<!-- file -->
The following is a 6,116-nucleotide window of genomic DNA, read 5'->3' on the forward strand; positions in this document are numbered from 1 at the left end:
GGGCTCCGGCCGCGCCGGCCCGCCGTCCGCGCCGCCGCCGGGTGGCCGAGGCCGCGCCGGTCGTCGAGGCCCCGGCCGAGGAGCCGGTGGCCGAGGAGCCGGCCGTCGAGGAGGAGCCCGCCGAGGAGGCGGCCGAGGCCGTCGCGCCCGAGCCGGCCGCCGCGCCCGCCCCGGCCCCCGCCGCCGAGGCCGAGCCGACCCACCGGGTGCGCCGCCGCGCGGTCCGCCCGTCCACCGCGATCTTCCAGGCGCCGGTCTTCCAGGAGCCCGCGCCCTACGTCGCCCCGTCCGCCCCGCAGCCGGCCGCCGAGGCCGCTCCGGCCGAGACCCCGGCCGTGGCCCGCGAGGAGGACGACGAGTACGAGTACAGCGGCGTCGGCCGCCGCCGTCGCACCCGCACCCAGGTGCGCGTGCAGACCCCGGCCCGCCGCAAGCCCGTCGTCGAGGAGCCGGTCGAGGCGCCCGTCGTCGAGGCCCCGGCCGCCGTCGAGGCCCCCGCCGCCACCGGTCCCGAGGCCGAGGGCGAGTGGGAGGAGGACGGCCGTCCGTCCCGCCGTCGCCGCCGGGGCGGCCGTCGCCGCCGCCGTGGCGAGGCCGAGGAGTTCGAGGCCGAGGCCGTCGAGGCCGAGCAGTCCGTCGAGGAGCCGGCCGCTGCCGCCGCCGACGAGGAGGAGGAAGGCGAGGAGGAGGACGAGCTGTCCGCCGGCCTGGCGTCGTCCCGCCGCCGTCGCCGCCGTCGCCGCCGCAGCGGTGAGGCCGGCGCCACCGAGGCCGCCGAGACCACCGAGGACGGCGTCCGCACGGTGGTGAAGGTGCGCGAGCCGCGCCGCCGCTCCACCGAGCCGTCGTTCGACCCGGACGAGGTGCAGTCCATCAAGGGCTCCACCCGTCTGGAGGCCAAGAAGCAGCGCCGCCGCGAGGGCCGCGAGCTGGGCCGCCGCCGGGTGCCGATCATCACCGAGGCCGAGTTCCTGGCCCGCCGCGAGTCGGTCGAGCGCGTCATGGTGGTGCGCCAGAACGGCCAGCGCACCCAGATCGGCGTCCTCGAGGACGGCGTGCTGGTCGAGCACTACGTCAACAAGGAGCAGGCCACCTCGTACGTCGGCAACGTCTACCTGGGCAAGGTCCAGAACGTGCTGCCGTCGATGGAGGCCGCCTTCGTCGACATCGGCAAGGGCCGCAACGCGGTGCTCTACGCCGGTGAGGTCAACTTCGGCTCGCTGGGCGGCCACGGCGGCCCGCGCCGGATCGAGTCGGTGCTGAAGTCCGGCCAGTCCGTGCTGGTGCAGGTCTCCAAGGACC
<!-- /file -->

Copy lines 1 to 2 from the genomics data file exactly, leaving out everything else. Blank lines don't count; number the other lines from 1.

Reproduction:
The following is a 6,116-nucleotide window of genomic DNA, read 5'->3' on the forward strand; positions in this document are numbered from 1 at the left end:
GGGCTCCGGCCGCGCCGGCCCGCCGTCCGCGCCGCCGCCGGGTGGCCGAGGCCGCGCCGGTCGTCGAGGCCCCGGCCGAGGAGCCGGTGGCCGAGGAGCCGGCCGTCGAGGAGGAGCCCGCCGAGGAGGCGGCCGAGGCCGTCGCGCCCGAGCCGGCCGCCGCGCCCGCCCCGGCCCCCGCCGCCGAGGCCGAGCCGACCCACCGGGTGCGCCGCCGCGCGGTCCGCCCGTCCACCGCGATCTTCCAGGCGCCGGTCTTCCAGGAGCCCGCGCCCTACGTCGCCCCGTCCGCCCCGCAGCCGGCCGCCGAGGCCGCTCCGGCCGAGACCCCGGCCGTGGCCCGCGAGGAGGACGACGAGTACGAGTACAGCGGCGTCGGCCGCCGCCGTCGCACCCGCACCCAGGTGCGCGTGCAGACCCCGGCCCGCCGCAAGCCCGTCGTCGAGGAGCCGGTCGAGGCGCCCGTCGTCGAGGCCCCGGCCGCCGTCGAGGCCCCCGCCGCCACCGGTCCCGAGGCCGAGGGCGAGTGGGAGGAGGACGGCCGTCCGTCCCGCCGTCGCCGCCGGGGCGGCCGTCGCCGCCGCCGTGGCGAGGCCGAGGAGTTCGAGGCCGAGGCCGTCGAGGCCGAGCAGTCCGTCGAGGAGCCGGCCGCTGCCGCCGCCGACGAGGAGGAGGAAGGCGAGGAGGAGGACGAGCTGTCCGCCGGCCTGGCGTCGTCCCGCCGCCGTCGCCGCCGTCGCCGCCGCAGCGGTGAGGCCGGCGCCACCGAGGCCGCCGAGACCACCGAGGACGGCGTCCGCACGGTGGTGAAGGTGCGCGAGCCGCGCCGCCGCTCCACCGAGCCGTCGTTCGACCCGGACGAGGTGCAGTCCATCAAGGGCTCCACCCGTCTGGAGGCCAAGAAGCAGCGCCGCCGCGAGGGCCGCGAGCTGGGCCGCCGCCGGGTGCCGATCATCACCGAGGCCGAGTTCCTGGCCCGCCGCGAGTCGGTCGAGCGCGTCATGGTGGTGCGCCAGAACGGCCAGCGCACCCAGATCGGCGTCCTCGAGGACGGCGTGCTGGTCGAGCACTACGTCAACAAGGAGCAGGCCACCTCGTACGTCGGCAACGTCTACCTGGGCAAGGTCCAGAACGTGCTGCCGTCGATGGAGGCCGCCTTCGTCGACATCGGCAAGGGCCGCAACGCGGTGCTCTACGCCGGTGAGGTCAACTTCGGCTCGCTGGGCGGCCACGGCGGCCCGCGCCGGATCGAGTCGGTGCTGAAGTCCGGCCAGTCCGTGCTGGTGCAGGTCTCCAAGGACC